Value of on the job training

How companies can make on-the-job training work effectively

I read a great article recently by Kevin Uphill, Chairman of Commercial Business Sales and Mergers & Acquisitions Consultancy, Avondale, about the positive impact of internal team training on the long-term, professional development of staff in the workplace. When companies enrol their staff in formal training and development programmes, they can subsequently reap a range of benefits, many of which can help them to form a strong network of capable, qualified replacements for senior members of staff, if needed. Having a consistently high level of quality staff results in a strong workforce which, in turn, contributes to steady and prolonged company growth. For me, that’s a ‘no brainer’!

 Whilst I think staff training in any form, be it in-house or from an external training company, is absolutely essential for a company’s long term growth and success, it’s also worth remembering that most companies will always have a number of tasks that they need to be completed in a set way. Whether that means following a manufacturing process, inputting records, or processing a refund, they have a defined way of doing things correctly. When consistency and quality are important, managers need to be able to train people ‘on-the-job’ to complete tasks consistently and to the right standard. So with this in mind, here are five top tips to make on-the-job-training work:

  1. Plan it Think about what you will cover in your training: why, when, where and how it will be delivered. Consider if there is a particular order in which things need to be covered, and the support materials you have to help you (such as SOPs (Standard Operating Procedures) or any other procedures manuals). Remember that you don’t need to cover everything at once! A sequence of short, mini-training sessions over the course of a few days, with some practice time in between, will be far more effective than one long, super-detailed session.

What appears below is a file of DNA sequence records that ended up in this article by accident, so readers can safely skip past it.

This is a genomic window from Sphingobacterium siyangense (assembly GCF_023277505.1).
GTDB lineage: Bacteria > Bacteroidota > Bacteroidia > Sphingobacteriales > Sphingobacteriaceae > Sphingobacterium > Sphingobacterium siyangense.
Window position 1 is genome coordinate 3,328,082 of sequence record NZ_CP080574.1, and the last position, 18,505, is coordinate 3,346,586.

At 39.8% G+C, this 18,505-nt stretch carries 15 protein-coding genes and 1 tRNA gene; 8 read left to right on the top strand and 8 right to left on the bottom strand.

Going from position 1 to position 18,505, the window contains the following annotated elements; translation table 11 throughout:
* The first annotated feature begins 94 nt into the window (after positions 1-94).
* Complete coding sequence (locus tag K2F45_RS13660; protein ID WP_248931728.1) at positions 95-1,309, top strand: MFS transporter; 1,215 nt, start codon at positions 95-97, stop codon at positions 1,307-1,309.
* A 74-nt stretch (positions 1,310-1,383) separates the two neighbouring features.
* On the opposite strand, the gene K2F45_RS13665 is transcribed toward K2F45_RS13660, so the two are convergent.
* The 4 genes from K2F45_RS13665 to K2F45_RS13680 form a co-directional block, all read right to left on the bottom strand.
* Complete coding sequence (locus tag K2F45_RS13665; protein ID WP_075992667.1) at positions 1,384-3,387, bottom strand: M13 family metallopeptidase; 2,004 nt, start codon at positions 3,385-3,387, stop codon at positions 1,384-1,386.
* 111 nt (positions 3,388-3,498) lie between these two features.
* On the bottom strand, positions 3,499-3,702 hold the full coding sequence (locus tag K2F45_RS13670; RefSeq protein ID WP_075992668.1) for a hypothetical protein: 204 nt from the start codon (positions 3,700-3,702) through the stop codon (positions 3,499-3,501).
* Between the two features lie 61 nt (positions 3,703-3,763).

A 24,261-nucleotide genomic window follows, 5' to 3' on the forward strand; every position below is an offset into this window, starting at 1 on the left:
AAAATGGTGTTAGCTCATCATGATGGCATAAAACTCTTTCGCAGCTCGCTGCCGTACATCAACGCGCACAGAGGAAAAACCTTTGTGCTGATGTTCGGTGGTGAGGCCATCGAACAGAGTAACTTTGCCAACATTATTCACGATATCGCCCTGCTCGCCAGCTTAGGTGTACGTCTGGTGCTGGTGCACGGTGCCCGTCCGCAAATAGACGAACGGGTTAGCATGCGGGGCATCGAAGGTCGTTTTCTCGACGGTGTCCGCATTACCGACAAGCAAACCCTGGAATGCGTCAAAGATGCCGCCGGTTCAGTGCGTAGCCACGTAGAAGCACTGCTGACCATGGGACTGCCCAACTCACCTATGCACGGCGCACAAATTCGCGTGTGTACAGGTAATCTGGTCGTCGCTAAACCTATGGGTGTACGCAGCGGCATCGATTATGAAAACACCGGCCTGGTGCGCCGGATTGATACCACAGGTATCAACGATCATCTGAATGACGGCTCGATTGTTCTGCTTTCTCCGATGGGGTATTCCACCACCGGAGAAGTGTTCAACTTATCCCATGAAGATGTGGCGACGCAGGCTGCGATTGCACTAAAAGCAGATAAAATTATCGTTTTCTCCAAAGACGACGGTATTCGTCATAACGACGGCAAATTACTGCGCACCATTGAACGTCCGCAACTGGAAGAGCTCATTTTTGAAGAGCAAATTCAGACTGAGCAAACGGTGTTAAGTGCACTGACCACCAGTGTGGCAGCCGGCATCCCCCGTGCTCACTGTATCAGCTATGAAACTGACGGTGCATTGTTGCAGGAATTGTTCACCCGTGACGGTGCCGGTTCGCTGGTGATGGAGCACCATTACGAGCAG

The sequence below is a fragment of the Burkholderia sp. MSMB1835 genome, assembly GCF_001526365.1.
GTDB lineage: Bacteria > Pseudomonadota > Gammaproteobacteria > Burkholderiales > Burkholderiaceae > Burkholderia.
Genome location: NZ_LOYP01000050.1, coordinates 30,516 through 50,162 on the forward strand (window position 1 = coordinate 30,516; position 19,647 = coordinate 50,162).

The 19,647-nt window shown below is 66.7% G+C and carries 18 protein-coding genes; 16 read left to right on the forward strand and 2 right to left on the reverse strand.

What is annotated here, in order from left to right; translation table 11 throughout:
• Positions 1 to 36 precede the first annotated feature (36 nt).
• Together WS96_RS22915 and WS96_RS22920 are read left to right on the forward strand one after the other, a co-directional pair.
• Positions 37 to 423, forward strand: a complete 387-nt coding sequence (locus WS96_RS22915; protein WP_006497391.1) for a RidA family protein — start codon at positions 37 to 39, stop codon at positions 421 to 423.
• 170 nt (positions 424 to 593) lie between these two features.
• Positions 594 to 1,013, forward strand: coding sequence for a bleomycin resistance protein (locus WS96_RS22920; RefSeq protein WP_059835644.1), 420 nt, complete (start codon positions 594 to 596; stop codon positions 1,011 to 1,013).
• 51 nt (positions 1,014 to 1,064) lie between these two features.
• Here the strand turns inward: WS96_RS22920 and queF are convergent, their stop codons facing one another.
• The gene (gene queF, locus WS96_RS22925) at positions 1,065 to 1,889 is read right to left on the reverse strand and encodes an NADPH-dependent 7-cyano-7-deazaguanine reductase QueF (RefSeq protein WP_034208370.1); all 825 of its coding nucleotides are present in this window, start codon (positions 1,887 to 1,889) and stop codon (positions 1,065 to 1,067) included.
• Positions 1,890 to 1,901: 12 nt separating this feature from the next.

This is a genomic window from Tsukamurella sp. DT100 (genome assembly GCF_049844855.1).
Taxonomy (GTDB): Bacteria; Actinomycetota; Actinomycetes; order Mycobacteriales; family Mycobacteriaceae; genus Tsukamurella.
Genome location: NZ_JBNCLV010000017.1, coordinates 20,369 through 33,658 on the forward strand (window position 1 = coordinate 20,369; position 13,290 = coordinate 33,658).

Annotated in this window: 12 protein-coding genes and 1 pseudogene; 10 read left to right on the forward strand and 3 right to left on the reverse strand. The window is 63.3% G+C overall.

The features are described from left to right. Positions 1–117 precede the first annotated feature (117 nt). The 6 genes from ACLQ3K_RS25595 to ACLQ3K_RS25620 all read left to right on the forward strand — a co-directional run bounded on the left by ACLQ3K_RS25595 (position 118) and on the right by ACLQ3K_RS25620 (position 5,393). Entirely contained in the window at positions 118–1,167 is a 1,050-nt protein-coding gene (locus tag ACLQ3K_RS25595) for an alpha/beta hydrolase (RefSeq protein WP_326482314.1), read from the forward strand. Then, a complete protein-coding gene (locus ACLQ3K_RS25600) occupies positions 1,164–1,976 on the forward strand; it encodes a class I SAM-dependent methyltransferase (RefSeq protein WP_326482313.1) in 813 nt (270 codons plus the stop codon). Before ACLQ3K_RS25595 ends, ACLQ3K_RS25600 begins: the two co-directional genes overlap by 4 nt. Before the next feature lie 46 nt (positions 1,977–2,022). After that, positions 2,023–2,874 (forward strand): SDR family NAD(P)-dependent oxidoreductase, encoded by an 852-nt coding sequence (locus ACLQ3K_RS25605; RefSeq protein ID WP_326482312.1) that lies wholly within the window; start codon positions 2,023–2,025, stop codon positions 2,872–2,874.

2. Prepare it Prepare your training environment and equipment. Make sure that you have a suitable place in which to deliver the training, as well as any relevant tools, documentation and equipment you will need. It’s also useful to prepare your trainer: give him or her proper notice and put their mind at rest by telling them about the training that they need to give to staff and why, and any points which they need to prepare beforehand.
  3. Break it down When you are very familiar with a task, it’s often tempting to go through it super quickly, and all at once. Don’t do that! When you are training someone about a topic that is new to them, you will need to break the information down and deliver it in smaller, bite-sized chunks. You also need to take things more slowly and be more deliberate in your approach and actions. This will make it far easier for the trainee to understand what you are doing, and why and how it’s being done.
  4. Demonstrate it In those small, logical, bite-sized chunks, you need to demonstrate the actions you expect your trainees to deliver. You can demonstrate during or after an explanation, depending on how appropriate it is for the skill you are training and the trainee’s preference. Remember to take the demonstration slowly, and refer to any procedures manuals or processes so that the trainee can visibly make the connection between the theory side of training and its application.
  5. Encourage them Make sure that you give a trainee plenty of encouragement and constructive feedback whilst they are learning and training. Remember this: what gets rewarded gets repeated! The trainee is likely to be quite self-conscious and highly aware of their mistakes in the early stages of their training. Trainers need to help a trainee to focus on the things that he or she does well, as well as correcting any mistakes they might make, in a supportive and constructive way. This will help to maintain a trainee’s motivation and their preparedness to keep on trying until they succeed.

Mark McCormack is Business Development Manager at Creativedge Training and Development Ltd. Creativedge is the UK’s leading 90 minute training specialist, and creates bespoke courses, programmes and events that are delivered by the innovative ‘rapid results’ training method. The company offers a variety of options for the delivery and ILM (Institute of Leadership & Management) accreditation of its training, including virtual training sessions which can be attended by up to 100 participants. The company is headquartered in Milton Keynes.